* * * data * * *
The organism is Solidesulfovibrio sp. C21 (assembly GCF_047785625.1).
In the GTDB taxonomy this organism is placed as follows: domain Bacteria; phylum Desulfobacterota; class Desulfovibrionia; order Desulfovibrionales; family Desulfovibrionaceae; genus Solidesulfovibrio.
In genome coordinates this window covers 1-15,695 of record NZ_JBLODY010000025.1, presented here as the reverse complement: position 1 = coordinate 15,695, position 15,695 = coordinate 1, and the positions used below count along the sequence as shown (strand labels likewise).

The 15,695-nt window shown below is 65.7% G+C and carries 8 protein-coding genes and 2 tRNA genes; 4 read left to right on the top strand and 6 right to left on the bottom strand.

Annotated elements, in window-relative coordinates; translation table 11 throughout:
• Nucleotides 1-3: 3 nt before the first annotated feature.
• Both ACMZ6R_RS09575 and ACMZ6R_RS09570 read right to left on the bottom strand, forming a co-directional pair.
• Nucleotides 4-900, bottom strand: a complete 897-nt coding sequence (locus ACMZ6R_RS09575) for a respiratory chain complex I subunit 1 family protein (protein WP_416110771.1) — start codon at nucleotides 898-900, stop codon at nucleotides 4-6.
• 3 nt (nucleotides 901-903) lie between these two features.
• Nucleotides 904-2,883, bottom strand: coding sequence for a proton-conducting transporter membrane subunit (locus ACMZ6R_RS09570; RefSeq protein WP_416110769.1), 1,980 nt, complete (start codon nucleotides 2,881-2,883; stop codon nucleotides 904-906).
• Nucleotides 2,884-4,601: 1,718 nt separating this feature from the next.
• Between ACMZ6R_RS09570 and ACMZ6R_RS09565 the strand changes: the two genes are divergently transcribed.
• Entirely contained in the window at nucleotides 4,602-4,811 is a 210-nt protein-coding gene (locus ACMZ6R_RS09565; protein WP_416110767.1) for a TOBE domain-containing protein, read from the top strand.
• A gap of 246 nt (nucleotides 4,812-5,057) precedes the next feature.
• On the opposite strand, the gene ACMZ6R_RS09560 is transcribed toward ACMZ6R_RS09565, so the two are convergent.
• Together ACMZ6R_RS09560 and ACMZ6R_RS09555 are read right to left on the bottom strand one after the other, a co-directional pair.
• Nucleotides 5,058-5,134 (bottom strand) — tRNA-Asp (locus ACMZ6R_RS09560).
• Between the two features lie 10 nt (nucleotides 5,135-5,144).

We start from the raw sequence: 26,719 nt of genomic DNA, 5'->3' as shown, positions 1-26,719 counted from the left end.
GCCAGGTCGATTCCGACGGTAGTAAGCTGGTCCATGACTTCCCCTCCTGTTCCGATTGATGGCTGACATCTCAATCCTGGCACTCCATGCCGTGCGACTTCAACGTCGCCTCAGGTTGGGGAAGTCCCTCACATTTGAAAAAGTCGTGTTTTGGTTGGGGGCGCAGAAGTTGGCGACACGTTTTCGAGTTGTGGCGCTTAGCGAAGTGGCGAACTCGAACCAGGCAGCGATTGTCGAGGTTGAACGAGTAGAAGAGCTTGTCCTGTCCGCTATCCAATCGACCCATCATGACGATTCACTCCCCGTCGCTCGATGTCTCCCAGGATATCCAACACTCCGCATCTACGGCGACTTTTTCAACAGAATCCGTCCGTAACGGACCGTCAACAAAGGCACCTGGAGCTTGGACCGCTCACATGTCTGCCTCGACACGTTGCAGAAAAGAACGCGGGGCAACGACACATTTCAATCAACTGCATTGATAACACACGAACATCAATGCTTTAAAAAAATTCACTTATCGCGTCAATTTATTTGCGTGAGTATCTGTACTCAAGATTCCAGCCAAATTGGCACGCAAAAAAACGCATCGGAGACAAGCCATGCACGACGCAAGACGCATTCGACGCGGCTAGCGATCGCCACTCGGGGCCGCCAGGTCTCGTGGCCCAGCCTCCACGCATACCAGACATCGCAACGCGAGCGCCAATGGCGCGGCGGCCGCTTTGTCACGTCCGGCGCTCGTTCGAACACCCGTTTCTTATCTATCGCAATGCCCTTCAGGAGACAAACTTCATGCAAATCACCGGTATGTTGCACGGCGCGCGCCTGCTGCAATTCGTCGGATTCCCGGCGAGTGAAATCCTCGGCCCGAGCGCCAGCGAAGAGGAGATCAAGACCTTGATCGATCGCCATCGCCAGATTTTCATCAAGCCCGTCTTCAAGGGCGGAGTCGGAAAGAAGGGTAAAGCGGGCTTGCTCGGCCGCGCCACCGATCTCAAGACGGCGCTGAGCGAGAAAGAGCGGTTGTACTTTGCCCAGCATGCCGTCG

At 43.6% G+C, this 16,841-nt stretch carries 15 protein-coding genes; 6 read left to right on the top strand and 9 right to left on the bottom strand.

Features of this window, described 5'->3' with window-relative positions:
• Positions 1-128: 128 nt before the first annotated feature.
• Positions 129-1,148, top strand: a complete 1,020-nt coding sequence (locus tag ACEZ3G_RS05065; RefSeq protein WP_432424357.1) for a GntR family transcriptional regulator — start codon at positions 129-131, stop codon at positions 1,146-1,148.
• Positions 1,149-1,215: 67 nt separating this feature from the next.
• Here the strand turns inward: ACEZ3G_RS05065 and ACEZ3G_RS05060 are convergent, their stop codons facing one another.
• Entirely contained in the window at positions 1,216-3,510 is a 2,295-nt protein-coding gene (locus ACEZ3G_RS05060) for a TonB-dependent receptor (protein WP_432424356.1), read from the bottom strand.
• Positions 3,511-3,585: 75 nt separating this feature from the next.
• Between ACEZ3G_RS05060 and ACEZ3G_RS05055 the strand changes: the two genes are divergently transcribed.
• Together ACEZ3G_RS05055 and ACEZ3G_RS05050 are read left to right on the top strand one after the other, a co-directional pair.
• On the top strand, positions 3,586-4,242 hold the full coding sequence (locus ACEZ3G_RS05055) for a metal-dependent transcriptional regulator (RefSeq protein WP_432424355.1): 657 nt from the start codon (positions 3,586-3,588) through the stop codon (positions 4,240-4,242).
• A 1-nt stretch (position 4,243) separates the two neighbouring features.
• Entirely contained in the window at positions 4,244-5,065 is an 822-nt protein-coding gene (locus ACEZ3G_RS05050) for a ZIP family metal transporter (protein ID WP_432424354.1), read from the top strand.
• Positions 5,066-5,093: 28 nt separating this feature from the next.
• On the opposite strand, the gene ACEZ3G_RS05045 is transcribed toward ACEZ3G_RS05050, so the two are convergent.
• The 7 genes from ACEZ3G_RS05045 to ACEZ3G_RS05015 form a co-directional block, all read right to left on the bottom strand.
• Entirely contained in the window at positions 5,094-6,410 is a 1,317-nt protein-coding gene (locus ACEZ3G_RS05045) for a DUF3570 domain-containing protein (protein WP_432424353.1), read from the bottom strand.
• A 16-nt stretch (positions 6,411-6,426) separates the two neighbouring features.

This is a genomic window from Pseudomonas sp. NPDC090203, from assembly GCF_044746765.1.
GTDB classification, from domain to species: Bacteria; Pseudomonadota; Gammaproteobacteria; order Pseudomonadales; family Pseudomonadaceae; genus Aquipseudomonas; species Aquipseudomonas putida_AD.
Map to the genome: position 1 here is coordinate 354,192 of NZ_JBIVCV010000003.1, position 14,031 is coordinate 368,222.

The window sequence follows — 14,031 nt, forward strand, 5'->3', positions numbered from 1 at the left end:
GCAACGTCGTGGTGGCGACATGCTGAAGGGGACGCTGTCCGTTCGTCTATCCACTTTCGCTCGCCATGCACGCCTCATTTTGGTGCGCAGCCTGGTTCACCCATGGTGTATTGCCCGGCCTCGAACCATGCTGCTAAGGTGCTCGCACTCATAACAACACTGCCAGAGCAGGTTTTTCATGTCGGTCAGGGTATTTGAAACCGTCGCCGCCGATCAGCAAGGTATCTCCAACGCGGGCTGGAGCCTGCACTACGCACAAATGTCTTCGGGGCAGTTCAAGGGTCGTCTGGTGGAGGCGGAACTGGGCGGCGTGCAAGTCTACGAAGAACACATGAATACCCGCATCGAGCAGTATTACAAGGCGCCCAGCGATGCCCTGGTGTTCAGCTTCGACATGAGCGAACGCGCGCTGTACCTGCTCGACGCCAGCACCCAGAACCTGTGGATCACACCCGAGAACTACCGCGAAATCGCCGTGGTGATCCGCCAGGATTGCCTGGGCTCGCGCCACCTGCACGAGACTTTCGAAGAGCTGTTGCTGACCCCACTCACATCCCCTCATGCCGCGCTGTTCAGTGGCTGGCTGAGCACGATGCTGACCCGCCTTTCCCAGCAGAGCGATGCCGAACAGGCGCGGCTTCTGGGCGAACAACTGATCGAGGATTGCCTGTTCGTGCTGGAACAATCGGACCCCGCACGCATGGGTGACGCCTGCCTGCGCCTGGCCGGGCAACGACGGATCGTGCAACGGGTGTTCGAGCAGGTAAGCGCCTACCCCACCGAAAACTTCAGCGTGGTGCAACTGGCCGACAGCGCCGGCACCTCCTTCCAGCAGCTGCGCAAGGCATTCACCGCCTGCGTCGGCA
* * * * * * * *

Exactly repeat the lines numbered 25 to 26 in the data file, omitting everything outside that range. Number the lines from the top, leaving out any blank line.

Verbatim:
• Positions 1,149-1,215: 67 nt separating this feature from the next.
• Here the strand turns inward: ACEZ3G_RS05065 and ACEZ3G_RS05060 are convergent, their stop codons facing one another.